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How did the Federal Reserve acquire its role as monetary policy "decider"?

http://richmondfed.org/publications/economic_research/economic_quarterly/pdfs/winter2001/leach.pdf

http://richmondfed.org/publications/economic_research/economic_quarterly/pdfs/winter2001/hetzel.pdf

Also, see the attached essay.

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How did the Federal Reserve acquire its role as monetary policy "decider"?

http://richmondfed.org/publications/economic_research/economic_quarterly/pdfs/winter2001/leach.pdf

http://richmondfed.org/publications/economic_research/economic_quarterly/pdfs/winter2001/hetzel.pdf
About Federal Reserve Board
The Federal Reserve System is a quasi-governmental banking system. Its composition is as follows:
(1) Presidentially-appointed Board of Governors of the Federal Reserve System in Washington, D.C.
(2) The Federal Open Market Committee;
(3) 12 regional Federal Reserve Banks located in major cities throughout the nation; and (4) numerous private member banks, which own varying amounts of stock in the regional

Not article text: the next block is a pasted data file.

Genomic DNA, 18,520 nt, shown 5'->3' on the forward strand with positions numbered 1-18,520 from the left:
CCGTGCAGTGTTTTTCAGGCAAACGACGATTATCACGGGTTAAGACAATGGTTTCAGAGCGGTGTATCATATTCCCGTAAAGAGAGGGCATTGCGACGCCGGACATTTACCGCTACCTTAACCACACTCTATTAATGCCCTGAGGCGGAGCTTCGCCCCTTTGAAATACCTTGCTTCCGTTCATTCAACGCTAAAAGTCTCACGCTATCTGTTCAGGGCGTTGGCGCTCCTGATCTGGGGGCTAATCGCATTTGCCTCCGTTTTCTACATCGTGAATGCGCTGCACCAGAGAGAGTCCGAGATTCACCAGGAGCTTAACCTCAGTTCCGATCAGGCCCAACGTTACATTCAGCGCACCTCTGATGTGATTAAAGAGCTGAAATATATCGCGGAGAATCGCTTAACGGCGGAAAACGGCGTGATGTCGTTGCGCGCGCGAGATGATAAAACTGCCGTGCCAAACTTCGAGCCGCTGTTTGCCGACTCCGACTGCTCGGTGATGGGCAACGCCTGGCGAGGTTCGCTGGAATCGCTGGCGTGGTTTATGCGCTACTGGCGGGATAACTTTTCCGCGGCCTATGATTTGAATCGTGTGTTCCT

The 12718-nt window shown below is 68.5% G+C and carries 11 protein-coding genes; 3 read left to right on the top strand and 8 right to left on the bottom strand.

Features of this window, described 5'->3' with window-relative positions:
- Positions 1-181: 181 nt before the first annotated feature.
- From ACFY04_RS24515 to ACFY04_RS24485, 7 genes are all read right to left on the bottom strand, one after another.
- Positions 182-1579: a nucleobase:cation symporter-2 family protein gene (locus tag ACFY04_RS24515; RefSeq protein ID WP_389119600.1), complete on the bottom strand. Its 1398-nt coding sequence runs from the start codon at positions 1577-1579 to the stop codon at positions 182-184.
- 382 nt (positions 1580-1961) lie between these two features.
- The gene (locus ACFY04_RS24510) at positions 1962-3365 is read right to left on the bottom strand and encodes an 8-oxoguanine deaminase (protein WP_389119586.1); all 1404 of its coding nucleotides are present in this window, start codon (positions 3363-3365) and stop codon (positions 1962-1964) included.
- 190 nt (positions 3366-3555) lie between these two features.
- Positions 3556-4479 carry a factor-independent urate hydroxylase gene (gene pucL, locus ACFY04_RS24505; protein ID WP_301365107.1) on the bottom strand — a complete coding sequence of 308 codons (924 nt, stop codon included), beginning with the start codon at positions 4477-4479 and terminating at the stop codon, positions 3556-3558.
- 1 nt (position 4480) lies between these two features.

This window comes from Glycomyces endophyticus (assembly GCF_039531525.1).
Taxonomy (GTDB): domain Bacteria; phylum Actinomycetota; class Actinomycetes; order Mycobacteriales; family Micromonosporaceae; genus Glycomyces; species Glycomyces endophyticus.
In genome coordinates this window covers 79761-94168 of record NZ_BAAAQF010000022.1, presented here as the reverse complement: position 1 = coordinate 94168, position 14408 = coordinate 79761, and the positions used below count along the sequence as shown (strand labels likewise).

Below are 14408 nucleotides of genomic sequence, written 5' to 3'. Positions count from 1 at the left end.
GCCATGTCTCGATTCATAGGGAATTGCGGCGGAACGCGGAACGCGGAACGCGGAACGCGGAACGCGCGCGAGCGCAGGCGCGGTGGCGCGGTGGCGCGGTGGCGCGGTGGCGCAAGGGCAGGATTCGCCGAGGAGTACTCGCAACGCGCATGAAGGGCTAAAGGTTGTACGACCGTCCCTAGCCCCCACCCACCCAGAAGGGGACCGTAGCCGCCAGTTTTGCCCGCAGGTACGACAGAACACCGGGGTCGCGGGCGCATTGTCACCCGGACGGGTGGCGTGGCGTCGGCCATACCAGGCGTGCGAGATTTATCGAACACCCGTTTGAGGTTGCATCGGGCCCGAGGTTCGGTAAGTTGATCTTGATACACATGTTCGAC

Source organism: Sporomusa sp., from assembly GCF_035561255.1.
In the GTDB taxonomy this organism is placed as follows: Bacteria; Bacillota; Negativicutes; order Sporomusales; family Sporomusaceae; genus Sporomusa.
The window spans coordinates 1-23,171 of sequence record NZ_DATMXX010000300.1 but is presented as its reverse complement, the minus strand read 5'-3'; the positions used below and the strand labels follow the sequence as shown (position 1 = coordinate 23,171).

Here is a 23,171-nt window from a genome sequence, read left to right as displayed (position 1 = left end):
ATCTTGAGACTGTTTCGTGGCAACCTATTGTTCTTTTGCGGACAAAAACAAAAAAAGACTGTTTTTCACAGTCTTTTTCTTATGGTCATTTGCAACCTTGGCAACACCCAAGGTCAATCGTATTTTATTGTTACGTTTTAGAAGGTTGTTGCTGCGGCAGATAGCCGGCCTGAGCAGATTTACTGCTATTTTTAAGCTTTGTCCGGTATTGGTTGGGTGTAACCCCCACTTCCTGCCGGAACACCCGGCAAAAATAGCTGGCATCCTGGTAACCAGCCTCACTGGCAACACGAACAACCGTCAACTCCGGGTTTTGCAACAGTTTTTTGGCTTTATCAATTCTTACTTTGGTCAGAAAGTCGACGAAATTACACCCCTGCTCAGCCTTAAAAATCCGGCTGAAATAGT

Federal Reserve Banks.

(Wikipedia)
Role as a monetary policy decider

The Federal Reserve controls the three tools of monetary policy--open market operations, the discount rate, and reserve requirements. The term "monetary policy" refers to the actions undertaken by a central bank, such as the Federal Reserve, to influence the availability and cost of money and credit to help promote national economic goals. The Board of Governors of the Federal Reserve System is responsible for the discount rate and reserve requirements, and the Federal Open Market Committee is responsible for open market operations. Using the three tools, the Federal Reserve influences the demand for, and supply of, balances that depository institutions hold at Federal Reserve Banks and in this way alters the federal funds rate. The federal funds rate is the interest rate at which depository institutions lend balances at the Federal Reserve to other depository institutions overnight.
The Federal Reserve Act of 1913 gave the Federal Reserve responsibility for setting monetary policy. However, March 4th 1951 is regarded as the Fed's true "Independence Day" (Hetzel and Leach 2001).
Truman replaced McCabe with William McChesney Martin as a Fed Chairman. Under the guidance of Martin who negotiated the March 4th 1951 "accord" between the Treasury and the Fed, modern Fed was born. The accord was :
" The Treasury and the Federal Reserve ...

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